Dedham author addressing career change for people over 50
FINDING A NEW CAREER: There are two groups of people most open to change, according to Liz Brown of Dedham: those fresh out of college and those 50 and older.
It’s the latter group she’ll be speaking about as she leads a panel discussion at “She Did It,” a conference sponsored by BetterAfter50.com at Babson College March 24. The 44-year-old Brown, who calls herself “the baby of the group,” chucked a career as a partner in a Boston law firm five years ago to pursue more satisfying career options.
She is the author of “Life After Law: Finding Work You Love with the J.D. You Have,” released in December.
“I talk about finding the work you love and not being constrained by prior work experience,” said Brown in a phone interview from her office at Bentley University, where she is an assistant professor of business law. “I counsel people about career reinvention, and while I wrote the book about lawyers, it really reaches a much wider audience.”
Her basic tips for finding a satisfying life after 50 include “taking a step back and looking at what you enjoy doing, at work or outside of work, where you felt good about being competent, even mastering something.”
Then think creatively about those skills that could be valuable, she said, and “if you can figure out where you can add value to those skills, you’re halfway through your first job interview” in seeking other work.
She enjoyed her law career as a litigator “standing in front of a courtroom and being an advocate. What I didn’t enjoy were the hours and demands of the job and the rigors of litigation,” she said. “Now I’m a professor, I use my advocacy and public-speaking skills to do what I love, and feel better about it. It completely changed my vision of work.”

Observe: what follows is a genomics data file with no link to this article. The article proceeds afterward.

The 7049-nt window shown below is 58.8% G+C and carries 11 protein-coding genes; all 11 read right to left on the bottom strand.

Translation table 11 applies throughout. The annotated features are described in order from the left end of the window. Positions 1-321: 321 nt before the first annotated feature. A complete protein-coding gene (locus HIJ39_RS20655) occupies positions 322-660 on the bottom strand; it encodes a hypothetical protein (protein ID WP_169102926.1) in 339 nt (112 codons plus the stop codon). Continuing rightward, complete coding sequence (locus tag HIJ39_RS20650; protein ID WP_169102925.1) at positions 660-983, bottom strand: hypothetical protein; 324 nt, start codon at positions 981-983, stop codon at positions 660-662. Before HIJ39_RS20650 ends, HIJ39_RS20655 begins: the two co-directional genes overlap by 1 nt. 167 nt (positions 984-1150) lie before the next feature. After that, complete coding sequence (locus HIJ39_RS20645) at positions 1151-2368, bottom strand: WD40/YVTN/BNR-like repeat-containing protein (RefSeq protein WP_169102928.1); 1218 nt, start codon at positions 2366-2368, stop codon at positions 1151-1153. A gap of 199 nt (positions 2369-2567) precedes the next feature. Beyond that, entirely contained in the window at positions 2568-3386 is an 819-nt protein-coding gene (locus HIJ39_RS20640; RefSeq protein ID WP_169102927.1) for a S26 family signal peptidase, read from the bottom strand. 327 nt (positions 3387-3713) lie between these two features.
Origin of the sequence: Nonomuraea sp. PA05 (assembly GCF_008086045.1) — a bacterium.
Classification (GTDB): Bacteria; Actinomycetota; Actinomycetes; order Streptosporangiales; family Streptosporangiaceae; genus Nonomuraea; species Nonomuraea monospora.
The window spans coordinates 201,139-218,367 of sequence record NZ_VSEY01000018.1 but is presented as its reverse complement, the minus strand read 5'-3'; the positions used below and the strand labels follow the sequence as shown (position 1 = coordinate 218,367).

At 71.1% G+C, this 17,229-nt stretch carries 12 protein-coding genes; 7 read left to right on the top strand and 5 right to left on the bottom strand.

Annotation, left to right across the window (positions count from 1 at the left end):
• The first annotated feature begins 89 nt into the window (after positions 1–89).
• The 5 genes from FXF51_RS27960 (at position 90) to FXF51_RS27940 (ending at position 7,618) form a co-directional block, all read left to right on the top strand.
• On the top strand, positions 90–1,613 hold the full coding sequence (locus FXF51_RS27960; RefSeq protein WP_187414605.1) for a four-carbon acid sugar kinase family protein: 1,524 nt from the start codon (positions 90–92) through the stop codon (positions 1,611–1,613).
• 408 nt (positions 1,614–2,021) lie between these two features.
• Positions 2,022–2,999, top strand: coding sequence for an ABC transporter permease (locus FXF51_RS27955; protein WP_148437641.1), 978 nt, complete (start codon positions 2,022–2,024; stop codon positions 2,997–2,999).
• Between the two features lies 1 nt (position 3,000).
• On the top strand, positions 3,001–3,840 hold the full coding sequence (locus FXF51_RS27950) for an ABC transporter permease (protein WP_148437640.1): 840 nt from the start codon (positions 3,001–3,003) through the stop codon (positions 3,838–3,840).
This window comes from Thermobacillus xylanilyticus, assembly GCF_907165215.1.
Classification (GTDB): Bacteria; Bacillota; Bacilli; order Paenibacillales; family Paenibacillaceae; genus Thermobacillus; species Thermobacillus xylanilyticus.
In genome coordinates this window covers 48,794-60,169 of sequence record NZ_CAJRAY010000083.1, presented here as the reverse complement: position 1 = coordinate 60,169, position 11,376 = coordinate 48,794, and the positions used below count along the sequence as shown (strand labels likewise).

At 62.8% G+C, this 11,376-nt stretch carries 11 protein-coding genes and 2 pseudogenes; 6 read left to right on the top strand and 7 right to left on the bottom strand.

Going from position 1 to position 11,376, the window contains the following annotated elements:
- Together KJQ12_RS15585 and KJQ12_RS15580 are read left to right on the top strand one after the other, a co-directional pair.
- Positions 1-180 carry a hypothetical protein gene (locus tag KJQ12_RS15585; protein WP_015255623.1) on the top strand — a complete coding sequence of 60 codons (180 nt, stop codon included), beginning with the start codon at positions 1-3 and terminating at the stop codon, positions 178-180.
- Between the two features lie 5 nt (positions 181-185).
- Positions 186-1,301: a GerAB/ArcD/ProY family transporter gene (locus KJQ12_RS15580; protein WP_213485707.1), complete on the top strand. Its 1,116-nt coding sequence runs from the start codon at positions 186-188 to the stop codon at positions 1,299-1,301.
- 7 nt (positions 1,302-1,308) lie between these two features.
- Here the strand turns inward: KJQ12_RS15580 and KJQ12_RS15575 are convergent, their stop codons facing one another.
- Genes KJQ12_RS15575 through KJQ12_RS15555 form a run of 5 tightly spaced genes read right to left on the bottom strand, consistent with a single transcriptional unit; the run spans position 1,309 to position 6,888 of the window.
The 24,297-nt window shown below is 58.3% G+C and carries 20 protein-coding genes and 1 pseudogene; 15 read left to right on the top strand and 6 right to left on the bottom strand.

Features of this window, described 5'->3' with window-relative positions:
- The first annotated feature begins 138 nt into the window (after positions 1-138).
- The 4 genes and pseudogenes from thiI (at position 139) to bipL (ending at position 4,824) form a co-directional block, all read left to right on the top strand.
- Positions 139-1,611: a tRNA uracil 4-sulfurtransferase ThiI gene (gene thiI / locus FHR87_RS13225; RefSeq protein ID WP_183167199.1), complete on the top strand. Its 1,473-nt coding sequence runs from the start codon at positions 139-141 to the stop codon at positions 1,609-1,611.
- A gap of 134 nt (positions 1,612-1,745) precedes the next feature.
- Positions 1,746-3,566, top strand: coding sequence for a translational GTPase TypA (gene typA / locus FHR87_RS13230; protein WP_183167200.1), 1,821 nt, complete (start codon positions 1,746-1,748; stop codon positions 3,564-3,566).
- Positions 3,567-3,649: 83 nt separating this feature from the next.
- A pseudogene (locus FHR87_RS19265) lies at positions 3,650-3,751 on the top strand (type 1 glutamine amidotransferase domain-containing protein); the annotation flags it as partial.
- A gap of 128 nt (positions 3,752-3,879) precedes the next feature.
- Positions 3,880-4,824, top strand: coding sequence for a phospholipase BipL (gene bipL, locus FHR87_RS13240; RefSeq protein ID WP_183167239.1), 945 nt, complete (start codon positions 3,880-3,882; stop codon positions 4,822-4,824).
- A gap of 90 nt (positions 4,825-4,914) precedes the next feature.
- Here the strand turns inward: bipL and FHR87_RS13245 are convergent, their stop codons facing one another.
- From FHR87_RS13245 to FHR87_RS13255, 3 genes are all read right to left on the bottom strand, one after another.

She didn’t go straight from the courtroom to the classroom; along the way she was executive director of Boston-based Golden Seeds, an angel investment network that helps female entrepreneurs. She now does counseling as well as teaching, and has spoken about career change in lectures and also on CBS Radio, Bloomberg Radio, at Harvard University’s schools of law and business, and other venues, and is scheduled to speak at a gathering of the Boston Bar Association on Wednesday.
“She Did It” will feature a variety of mostly female speakers, including life coaches, meditation specialists, business people, image consultants, and others.
“I think people need more role models, and this conference puts people in touch with role models and shows what they can do for themselves,” Brown said.
“An advantage people over 50 have, particularly people attending the conference, is they started a career in a world where options were more limited,” she said. “They may not have had an exciting career, or liked the idea of working when options were so much more limited.”
Now, she said, “people have more opportunity and incentive to change than when they were younger, they no longer have kids depending on them, they feel a bit more free,” Brown said. “It’s a universal opportunity that people have to think more creatively and realistically about what else they could be doing and enjoying more.”
BUSINESS BRIEFS: Jean Brilliant, owner of the Avon-based moving company Brilliant Move, is logistics chairman for the 6th Annual Chefs for the Cure April 10 in Boston. The event will benefit the Massachusetts affiliate of Susan G. Komen for the Cure, which raises money for breast cancer education, screening, and treatment.
Brilliant, who said he lost his mother, adoptive mother, and aunt to the disease, is also helping secure auction items for the event, and his company will pick up larger items to be brought to the venue, the Cyclorama at the Boston Center for the Arts. His company is also making a donation to Komen for each referral booked as a result of the fund-raiser.
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Roger A. Kahan, a certified public accountant in Randolph, was installed as chairman of the board of directors of the Stoughton Chamber of Commerce.